But it needn’t be your dog or even an aggressive act by an animal you own. One Vermont man is being charged with negligent involuntary manslaughter when his roaming bull was hit by a vehicle, killing the driver and the bull. The bull’s owner faces a sentence of up to 15 years in prison if he is convicted. The significant fact is the bull owner’s negligence. It is alleged that he did not properly contain the animal and this wasn’t the first time the bull had been seen wandering off the property; the bull’s owner had been cited five times for allowing his animals to wander off the pasture. In fact, it was reported that minutes before the fatal accident, another driver had warned the bull’s owner that the bull was in the road.


Many people think of crimes as acts of violence that causes harm to others, but there is probably just as much harm done by white-collar criminals—and sometimes these criminals are even wearing a white coat. Consider the scheme involving numerous doctors, hospital administrators (including a hospital CEO and CFO), chiropractors, and other healthcare professionals at Long Beach Pacific Hospital.

So far, at least nine healthcare workers and administrators have pleaded guilty to charges related to this healthcare scheme that ran into the hundreds of millions of dollars wherein doctors and other health professionals were paid illegal kickbacks to refer patients to Pacific Hospital in Long Beach. Even ex- state Senator Ron Calderon is implicated by the former CEO of Pacific Hospital, Michael Drobot Sr., an Orange County resident, who told authorities that he paid bribes to the senator while he was still in office to support legislation that would have directly affected the scheme.

Police Chase Suspect Into Backyard Hot Tub

A 29-year-old Anaheim man was arrested after Placentia police chased him into an Anaheim neighborhood and then discovered him hiding in a hot tub in the backyard of a residence.

The incident began around 5:00 a.m. when police attempted to pull over an individual in a Mustang. However, the driver ignored the officers’ instructions to pull over. At some point, a passenger in the Mustang jumped out and was detained by the officers, as the Mustang continued driving southbound on Kramer Boulevard and onto the westbound 91 freeway.


There is a scene in the Showtime series “Billions” where one of the characters is arrested by the F.B.I. for financial fraud. As he is read his Miranda rights and led away in handcuffs, he repeats only one word: “Lawyer, Lawyer, Lawyer,” Now I don’t say this just because I am a criminal defense attorney, but this scene got it right. When you are arrested, the cops must immediately “read you your rights,” which is to say, you must be informed that you have the right to remain silent, that anything you say may be used against you in a court of law, and that you have the right to an attorney. Let me emphasize something: anything you say will in all probability be used against you in a court of law even if the police later suggest during an interrogation that it won’t. All too often after an arrest the cops will use well-honed tactics to get an arrestee to talk. Your best advice is to follow the character’s action in Billions, request an attorney and say nothing else.

Under the law, once an arrestee invokes the right to remain silent and requests an attorney, the police are supposed to cease their questioning. Any response or statement made by the arrestee to further police questioning is evidence that is violation of the law and can be suppressed (i.e., not admitted in evidence). But in reality, what often happens is the police will manage to strike up a conversation with the arrestee and the arrestee will take the bait and engage in conversation with the police. Even if an arrestee says something like “I ain’t talkin’” and indeed remains silent, but then later responds—even in a limited way— to police questioning, it may be considered a waiver of the right to remain silent. In short, an arrestee must affirmatively and clearly state that he or she wishes to remain silent and moreover, do just that: Remain silent (with the exception of requesting an attorney).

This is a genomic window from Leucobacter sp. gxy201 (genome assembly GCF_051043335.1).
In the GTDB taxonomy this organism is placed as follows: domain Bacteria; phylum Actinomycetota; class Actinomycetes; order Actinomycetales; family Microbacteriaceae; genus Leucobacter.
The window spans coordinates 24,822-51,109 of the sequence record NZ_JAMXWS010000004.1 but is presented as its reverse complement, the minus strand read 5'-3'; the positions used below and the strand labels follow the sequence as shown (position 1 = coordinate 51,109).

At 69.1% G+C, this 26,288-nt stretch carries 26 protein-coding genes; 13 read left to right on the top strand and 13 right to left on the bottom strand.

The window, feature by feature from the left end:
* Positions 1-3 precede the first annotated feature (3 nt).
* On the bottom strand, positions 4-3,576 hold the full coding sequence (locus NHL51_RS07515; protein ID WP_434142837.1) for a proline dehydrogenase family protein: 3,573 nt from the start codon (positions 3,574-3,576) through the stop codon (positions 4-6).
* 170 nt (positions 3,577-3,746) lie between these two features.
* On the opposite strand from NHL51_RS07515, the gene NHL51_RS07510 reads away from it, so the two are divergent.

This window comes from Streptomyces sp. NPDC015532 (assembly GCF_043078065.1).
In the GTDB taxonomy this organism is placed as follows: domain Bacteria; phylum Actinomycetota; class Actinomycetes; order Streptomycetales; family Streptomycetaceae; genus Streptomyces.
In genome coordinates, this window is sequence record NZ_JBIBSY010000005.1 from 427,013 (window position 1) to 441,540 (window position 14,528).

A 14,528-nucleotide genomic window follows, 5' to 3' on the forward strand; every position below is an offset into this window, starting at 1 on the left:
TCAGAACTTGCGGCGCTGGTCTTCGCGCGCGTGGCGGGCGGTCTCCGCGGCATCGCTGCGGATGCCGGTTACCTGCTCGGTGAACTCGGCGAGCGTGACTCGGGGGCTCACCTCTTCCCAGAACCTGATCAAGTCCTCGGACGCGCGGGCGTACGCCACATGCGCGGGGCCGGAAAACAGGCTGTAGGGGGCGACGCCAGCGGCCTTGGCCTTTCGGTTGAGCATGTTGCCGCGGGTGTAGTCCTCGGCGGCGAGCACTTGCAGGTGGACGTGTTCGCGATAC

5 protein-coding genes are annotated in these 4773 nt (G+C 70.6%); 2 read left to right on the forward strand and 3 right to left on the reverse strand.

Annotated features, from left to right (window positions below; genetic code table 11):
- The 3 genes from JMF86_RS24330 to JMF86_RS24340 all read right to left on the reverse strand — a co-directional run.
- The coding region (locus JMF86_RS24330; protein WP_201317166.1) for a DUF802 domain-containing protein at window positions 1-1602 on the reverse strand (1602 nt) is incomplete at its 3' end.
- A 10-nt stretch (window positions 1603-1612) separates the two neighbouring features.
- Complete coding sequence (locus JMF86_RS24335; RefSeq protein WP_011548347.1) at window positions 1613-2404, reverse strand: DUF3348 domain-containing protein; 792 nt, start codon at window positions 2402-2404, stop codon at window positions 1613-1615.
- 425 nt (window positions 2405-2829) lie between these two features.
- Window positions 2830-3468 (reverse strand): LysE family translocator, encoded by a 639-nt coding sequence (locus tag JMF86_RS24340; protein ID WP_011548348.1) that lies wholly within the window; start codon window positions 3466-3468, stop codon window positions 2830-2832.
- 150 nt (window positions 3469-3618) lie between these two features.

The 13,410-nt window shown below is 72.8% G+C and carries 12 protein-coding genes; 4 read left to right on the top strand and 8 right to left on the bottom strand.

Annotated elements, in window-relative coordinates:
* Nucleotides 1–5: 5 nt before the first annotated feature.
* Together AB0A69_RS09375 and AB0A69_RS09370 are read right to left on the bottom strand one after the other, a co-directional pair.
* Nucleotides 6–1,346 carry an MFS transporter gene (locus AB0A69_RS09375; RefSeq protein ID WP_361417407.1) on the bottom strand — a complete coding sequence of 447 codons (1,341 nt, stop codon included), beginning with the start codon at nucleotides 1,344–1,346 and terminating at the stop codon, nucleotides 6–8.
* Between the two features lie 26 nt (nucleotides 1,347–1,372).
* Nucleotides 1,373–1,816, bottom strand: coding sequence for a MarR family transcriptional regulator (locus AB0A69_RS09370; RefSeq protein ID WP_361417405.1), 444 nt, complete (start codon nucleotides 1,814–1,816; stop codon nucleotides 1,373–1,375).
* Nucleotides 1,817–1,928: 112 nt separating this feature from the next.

You’ve seen it in the movies and on TV shows: The police approach a person on the street or tell them to get out of a vehicle after a traffic stop and command the person to submit to a frisk. In my previous post, I discussed the lawfulness of police detentions so you might wonder what factors must be present for an officer to lawfully conduct what is commonly called a “Stop and Frisk.”

In 1968, the U.S. Supreme Court held that it is not an unlawful search and seizure when an officer stops an individual in the public arena and frisks that individual if the officer has reasonable suspicion that the individual is committing a crime, has committed a crime, or is about to commit a crime and furthermore, has a reasonable belief that the individual might be armed and therefore dangerous. Officers and legal authorities often refer to this as a “Terry Stop,” referencing the Supreme Court decision, Terry v. Ohio, 392 U.S. 1, in which this decision was pronounced. The decision is premised on officer safety, that is, if the officer has reasonable suspicion of the criminal activity, the officer can lightly frisk the detained individual for a weapon. Because the officer has reasonable suspicion of criminal activity, the individual is considered “detained” (but not arrested) and is not free to walk away without the officers consent.


If a police officer stops you in a public place and begins asking you questions, what rights do you have?

(Note that this post does not apply to a DUI stop. For information on your rights if you are stopped for a suspected DUI, see my DUI blog. )